Presentation on theme: "Purpose- Will different compounds form solutions in water? Independent variable- Type of compound Dependent variable- Ability to dissolve in water Copper."— Presentation transcript:
Purpose- Will different compounds form solutions in water? Independent variable- Type of compound Dependent variable- Ability to dissolve in water Copper sulfate Zinc oxide sulfurSodium chloride Sucrose 44444
Procedures 1.Measure 20 ml of water. 2.Place a small amount (tip of lab scoop) of each compound in a separate test tube. 3.Add the water to the test tube and record observations. 4.Mix the test tube 5 times and record observations.
CompoundObservationsDissolved Copper Sulfate Before: Crystals are staying at the bottom After: Dissolved 1. yes 2. Yes 3. Yes 4. Yes Zinc Oxide Before: Cloudy; White After: Cloudy; Opaque; White 1. Yes 2. No 3. No 4. No Sulfur Before: Floating on sides, top, bottom After: Stayed the same 1. No 2. No 3. No 4. No Sodium Chloride Before: Transparent, particles spread out After: Transparent, dissolved 1. Yes 2. Yes 3. Yes 4. Yes Sucrose Before: Transparent, particles at bottom After: Same 1. Yes 2. Yes 3. Yes 4.Yes
Conclusion In this lab, the copper sulfate, sodium chloride, and sucrose all formed solutions in water. Sulfur and zinc oxide did not form solutions. The results from each group were very consistent and were all pretty much the same. We know the first three chemicals were solutions because when they were added to the water, they were uniform and transparent. The zinic oxide was opaque or not see through, and the sulfer was clumpy so we knew they coulld not be solutions. Our hypothesis that all of the chemicals would be solutions except copper sulfate was not supported. Since the chemicals formed solutions were transparent, they were see through. They were also uniform, or the same through out. Observing the characteristics of the chemicals help us to determine whether it was a solution or not. We used solvents and solutes to find the solutions the solvent was the water and the solutes were the different substances being added to the solvent.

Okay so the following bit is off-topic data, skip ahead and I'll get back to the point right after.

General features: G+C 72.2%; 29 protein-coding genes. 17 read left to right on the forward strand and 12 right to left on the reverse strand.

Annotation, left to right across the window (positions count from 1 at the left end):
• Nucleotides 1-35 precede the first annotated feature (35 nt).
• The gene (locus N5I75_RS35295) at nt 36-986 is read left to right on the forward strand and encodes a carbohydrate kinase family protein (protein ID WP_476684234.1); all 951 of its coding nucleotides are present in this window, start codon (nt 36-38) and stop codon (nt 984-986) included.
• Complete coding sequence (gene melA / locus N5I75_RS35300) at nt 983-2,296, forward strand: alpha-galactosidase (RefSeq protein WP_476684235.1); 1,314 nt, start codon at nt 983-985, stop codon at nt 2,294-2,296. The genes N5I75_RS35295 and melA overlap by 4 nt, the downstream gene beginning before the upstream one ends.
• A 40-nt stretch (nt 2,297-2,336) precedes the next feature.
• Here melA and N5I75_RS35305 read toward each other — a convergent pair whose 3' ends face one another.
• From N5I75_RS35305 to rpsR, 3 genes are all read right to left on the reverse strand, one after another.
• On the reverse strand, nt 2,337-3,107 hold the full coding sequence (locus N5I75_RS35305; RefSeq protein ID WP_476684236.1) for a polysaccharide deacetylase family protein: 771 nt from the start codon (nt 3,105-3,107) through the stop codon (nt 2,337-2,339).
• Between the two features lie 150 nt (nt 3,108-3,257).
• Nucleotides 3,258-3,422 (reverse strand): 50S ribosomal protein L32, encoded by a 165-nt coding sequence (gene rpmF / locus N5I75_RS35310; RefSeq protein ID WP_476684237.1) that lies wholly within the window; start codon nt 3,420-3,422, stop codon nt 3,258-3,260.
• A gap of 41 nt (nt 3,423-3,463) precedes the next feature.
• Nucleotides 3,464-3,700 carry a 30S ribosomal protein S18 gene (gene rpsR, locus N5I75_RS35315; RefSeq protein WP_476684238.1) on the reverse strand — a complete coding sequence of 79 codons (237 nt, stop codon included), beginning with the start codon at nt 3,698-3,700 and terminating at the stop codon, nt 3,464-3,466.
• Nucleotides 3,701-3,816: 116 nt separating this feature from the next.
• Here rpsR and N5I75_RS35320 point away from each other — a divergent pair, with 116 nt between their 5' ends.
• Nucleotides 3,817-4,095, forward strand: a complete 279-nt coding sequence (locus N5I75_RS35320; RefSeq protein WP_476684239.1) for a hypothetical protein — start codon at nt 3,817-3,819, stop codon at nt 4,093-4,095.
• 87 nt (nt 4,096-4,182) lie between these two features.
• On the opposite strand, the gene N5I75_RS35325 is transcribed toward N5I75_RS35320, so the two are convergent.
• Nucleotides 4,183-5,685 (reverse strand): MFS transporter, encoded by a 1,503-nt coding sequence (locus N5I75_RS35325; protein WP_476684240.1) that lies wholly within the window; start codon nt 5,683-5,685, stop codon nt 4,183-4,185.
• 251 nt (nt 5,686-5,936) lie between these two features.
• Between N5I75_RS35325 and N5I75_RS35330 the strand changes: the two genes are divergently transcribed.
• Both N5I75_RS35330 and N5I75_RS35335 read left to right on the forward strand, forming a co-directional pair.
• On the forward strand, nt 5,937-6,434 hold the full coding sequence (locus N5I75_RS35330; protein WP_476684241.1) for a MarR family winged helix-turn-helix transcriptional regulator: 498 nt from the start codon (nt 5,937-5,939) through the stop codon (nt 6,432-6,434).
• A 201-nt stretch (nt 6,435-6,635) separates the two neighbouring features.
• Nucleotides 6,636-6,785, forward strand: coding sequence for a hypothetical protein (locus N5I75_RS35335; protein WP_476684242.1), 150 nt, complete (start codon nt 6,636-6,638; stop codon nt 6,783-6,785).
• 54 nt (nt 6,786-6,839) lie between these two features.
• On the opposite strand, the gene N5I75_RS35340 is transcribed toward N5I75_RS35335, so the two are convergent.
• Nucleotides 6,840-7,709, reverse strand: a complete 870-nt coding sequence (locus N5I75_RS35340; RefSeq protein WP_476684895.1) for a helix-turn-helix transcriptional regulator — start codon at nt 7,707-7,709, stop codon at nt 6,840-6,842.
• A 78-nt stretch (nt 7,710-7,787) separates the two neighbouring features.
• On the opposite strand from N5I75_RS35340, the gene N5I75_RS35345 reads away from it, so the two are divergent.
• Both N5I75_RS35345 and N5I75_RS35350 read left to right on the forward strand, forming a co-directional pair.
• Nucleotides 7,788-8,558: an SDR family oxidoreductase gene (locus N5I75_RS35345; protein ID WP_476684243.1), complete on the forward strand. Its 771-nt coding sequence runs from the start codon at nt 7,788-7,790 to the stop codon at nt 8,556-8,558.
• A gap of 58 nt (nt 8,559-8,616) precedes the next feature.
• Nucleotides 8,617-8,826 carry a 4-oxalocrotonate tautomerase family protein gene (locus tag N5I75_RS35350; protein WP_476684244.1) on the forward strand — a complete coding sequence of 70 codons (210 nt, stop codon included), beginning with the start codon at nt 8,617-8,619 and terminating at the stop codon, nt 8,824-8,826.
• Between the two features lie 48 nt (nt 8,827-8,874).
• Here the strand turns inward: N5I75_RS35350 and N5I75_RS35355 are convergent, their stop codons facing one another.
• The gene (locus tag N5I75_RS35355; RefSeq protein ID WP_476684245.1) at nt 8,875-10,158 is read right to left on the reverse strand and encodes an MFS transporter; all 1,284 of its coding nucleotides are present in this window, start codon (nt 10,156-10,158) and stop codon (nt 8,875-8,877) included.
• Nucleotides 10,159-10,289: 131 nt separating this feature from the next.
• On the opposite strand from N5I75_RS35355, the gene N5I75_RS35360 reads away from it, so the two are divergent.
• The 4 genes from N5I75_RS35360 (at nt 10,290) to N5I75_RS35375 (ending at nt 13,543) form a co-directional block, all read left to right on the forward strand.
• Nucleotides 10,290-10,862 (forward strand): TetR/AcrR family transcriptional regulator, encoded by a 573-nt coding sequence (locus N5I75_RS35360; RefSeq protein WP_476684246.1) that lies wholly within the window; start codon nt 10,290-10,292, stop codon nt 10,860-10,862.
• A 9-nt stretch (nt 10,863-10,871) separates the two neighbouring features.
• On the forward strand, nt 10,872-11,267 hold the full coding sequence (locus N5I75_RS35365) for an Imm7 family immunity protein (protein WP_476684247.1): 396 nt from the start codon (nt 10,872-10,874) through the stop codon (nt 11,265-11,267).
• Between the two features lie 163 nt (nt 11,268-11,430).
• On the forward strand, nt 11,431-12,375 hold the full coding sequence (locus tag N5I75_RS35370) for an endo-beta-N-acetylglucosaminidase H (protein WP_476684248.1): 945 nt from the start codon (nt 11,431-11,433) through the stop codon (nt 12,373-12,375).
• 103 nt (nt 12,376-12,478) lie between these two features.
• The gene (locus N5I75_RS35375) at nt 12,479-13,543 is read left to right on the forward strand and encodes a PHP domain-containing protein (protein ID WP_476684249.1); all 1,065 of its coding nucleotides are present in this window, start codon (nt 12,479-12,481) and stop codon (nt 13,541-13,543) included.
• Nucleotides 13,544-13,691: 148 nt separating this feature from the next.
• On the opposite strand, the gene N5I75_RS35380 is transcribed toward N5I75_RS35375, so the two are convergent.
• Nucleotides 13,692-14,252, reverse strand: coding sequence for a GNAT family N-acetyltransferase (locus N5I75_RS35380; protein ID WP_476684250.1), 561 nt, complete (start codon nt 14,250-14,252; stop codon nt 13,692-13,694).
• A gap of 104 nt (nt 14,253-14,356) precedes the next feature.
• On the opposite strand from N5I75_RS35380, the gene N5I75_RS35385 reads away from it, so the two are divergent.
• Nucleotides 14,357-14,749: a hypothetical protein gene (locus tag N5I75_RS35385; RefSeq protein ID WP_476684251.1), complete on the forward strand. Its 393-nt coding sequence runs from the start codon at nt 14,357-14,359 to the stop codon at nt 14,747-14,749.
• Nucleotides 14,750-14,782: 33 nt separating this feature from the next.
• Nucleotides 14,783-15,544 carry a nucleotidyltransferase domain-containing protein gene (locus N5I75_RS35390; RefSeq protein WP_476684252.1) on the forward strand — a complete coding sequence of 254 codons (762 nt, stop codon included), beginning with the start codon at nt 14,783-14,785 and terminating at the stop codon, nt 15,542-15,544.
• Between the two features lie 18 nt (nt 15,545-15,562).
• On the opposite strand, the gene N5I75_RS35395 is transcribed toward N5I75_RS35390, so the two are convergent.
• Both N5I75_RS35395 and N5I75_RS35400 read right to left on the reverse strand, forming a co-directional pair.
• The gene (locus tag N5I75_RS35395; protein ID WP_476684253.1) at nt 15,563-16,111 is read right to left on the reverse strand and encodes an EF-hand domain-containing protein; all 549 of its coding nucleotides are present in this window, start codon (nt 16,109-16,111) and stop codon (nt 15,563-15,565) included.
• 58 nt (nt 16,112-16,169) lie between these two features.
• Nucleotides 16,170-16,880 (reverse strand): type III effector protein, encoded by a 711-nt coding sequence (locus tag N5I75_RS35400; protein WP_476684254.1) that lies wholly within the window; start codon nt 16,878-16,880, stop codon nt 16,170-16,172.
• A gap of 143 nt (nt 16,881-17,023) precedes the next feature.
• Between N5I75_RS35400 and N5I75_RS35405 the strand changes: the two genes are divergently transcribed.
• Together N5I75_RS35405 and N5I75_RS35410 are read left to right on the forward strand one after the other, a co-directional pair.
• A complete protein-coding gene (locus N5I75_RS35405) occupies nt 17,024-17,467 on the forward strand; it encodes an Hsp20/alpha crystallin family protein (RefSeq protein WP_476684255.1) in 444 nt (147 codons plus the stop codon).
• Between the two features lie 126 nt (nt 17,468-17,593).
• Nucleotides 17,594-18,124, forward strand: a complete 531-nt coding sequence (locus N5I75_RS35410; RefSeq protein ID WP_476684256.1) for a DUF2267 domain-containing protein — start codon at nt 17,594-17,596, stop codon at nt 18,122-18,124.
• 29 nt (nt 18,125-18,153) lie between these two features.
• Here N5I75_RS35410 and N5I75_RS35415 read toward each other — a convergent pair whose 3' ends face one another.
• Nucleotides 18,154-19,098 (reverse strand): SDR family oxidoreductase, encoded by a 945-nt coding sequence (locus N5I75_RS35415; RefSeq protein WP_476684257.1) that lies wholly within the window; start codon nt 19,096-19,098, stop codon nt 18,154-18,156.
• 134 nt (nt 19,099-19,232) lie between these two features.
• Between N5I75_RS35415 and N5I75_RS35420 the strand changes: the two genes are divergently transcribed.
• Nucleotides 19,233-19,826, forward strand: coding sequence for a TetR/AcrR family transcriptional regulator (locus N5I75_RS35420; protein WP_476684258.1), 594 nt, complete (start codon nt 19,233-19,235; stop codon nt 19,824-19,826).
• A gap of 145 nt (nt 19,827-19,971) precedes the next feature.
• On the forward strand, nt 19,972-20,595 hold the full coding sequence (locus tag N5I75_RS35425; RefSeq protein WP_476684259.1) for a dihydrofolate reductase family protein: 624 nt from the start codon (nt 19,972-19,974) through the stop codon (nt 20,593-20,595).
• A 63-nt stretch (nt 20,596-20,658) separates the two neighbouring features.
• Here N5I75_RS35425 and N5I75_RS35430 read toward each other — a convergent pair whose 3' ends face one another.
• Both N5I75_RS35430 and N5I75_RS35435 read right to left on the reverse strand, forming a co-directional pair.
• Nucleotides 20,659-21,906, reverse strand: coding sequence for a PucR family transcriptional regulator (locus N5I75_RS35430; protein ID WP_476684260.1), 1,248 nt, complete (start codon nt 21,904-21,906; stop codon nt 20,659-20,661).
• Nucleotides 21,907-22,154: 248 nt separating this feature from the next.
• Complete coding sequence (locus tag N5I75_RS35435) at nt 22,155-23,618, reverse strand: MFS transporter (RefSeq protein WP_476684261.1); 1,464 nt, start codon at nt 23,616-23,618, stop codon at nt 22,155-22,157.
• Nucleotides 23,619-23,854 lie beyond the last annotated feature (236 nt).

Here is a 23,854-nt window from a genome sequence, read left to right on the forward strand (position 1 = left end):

Temperature & Solution Lab Purpose: What happens to the temperature when a solute is dissolved in a solvent. IV: Amount of sodium chloride DV: Temperature of solution 0g1g2g3g4g5g 4 trials 44444
Procedures Measure 50 (ml) of water, pour in cup. Record starting temperature Measure 1 (g) of sodium or calcium chloride. Record the temperature after 1 min. Calculate the change in temperature. Repeat the steps using 2 (g) 3 (g) 4 (g) 5 (g)
Conclusion When we mixed the water and the sodium chloride together, the temperature decreased and when we added calcium chloride to the water, the temperature increased. As we added more sodium chloride to the water, the result of the decreasing temperature did not change by much. The results for the calcium chloride also did not change by a lot. The temperature of the water depended on the amount of solute we added. We added 1 gram of sodium chloride every minute up to 5 grams and then we took a new cup of water and added.2 grams every minute up to 1 gram. Our hypothesis that sodium chloride would increase the temperature and calcium chloride would decrease the temperature was not supported. Instead, it was the opposite, with the sodium chloride decreasing the temperature and the calcium chloride increasing the temperature. The sodium chloride decreased the temperature because the salt and water break away from each other and combine. Since the sodium chloride is endothermic, it absorbed the heat, lowering the temperature of the solution. The calcium chloride went through the same process, but it is exothermic so it released the heat, increasing the temperature. As we added the salt to the water, chemical bonds were broken and they were formed.